Weak same-store sales and traffic didn’t dampen operators’ optimism in December, according to the National Restaurant Association’s most recent Restaurant Performance Index.
Thanks to that optimism, the industry expanded in December, albeit at a slower rate than in November. The association said that the index, a monthly measure of the state of the industry, closed out 2016 at 100.5, down slightly from 100.7 in November.
The association considers the industry to be in expansion mode when the index reaches above 100.
According to the NRA, 38 percent of operators said same-store sales increased in December, up slightly from 37 percent who reported an increase in November. But 42 percent reported a same-store sales decline, up from 40 percent in November.
Traffic continued to be the main problem: 29 percent of operators reported an increase in traffic in December, while 47 percent reported a decline. That was slightly better than November, when 26 percent reported an increase in traffic and 52 percent reported a decline.
The numbers were an appropriately weak finish to a weak year. The last time a majority of operators told the association same-store sales increased was in April 2016.
Because of the weak results, the association said its Current Situation Index was 99.5 in December, down from 99.7 in November. The RPI consists of two indexes, one measuring the current situation and another measuring operator expectations.
Still, expectations were strong. The Expectations Index was unchanged in December, at 101.6.
Operators believe same-store sales and traffic will improve: 39 percent told the NRA that sales should improve in the next six months, up from 31 percent in November. Only 10 percent expect sales to fall, down from 16 percent in November.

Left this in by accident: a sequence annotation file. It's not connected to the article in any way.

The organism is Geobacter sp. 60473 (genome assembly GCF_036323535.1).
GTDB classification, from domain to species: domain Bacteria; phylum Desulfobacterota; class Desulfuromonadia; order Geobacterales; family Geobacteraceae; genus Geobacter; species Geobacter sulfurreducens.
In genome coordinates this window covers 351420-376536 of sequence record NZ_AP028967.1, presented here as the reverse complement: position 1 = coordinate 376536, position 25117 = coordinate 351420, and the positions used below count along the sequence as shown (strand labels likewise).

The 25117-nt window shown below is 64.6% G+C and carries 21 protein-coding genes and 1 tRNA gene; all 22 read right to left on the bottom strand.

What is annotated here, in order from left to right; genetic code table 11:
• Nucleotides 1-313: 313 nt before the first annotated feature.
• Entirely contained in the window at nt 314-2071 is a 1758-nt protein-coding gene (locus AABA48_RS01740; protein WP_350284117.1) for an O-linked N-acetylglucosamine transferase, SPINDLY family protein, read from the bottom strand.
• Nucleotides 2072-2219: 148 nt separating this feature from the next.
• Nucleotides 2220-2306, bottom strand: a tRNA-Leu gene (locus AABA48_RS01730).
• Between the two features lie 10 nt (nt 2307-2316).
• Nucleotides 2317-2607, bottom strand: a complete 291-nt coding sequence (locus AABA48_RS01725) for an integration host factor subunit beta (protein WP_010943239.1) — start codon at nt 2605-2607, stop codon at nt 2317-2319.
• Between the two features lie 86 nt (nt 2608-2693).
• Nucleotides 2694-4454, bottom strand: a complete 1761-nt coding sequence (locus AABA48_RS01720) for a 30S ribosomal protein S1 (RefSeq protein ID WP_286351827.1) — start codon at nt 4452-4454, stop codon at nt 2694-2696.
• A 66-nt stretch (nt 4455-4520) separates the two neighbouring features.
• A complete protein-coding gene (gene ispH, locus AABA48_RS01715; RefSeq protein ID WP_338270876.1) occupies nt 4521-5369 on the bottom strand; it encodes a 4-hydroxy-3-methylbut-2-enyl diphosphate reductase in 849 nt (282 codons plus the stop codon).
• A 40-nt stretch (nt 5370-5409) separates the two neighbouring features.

Operators are also “cautiously optimistic” about business conditions, with 33 percent saying they expect conditions to improve in the next six months. Only 15 percent expect conditions to worsen.
That was the lowest level of optimism since October, but since the presidential election of Donald Trump, the industry’s overall view of business conditions has surged.
In October, 14 percent of operators said business conditions would improve, and 29 percent said they would worsen.
The next month, those figures were reversed, and they’ve stayed at those levels ever since.
But operators have long maintained healthy expansion plans, with 57 percent of those surveyed saying they expect to expand or remodel in the next six months. Fifty-seven percent said they made a capital expenditure in the past three months.
December was the 27th straight month that a majority of restaurant operators said they made a major capital expenditure in the prior three months.
Contact Jonathan Maze at [email protected]
Follow him on Twitter: @jonathanmaze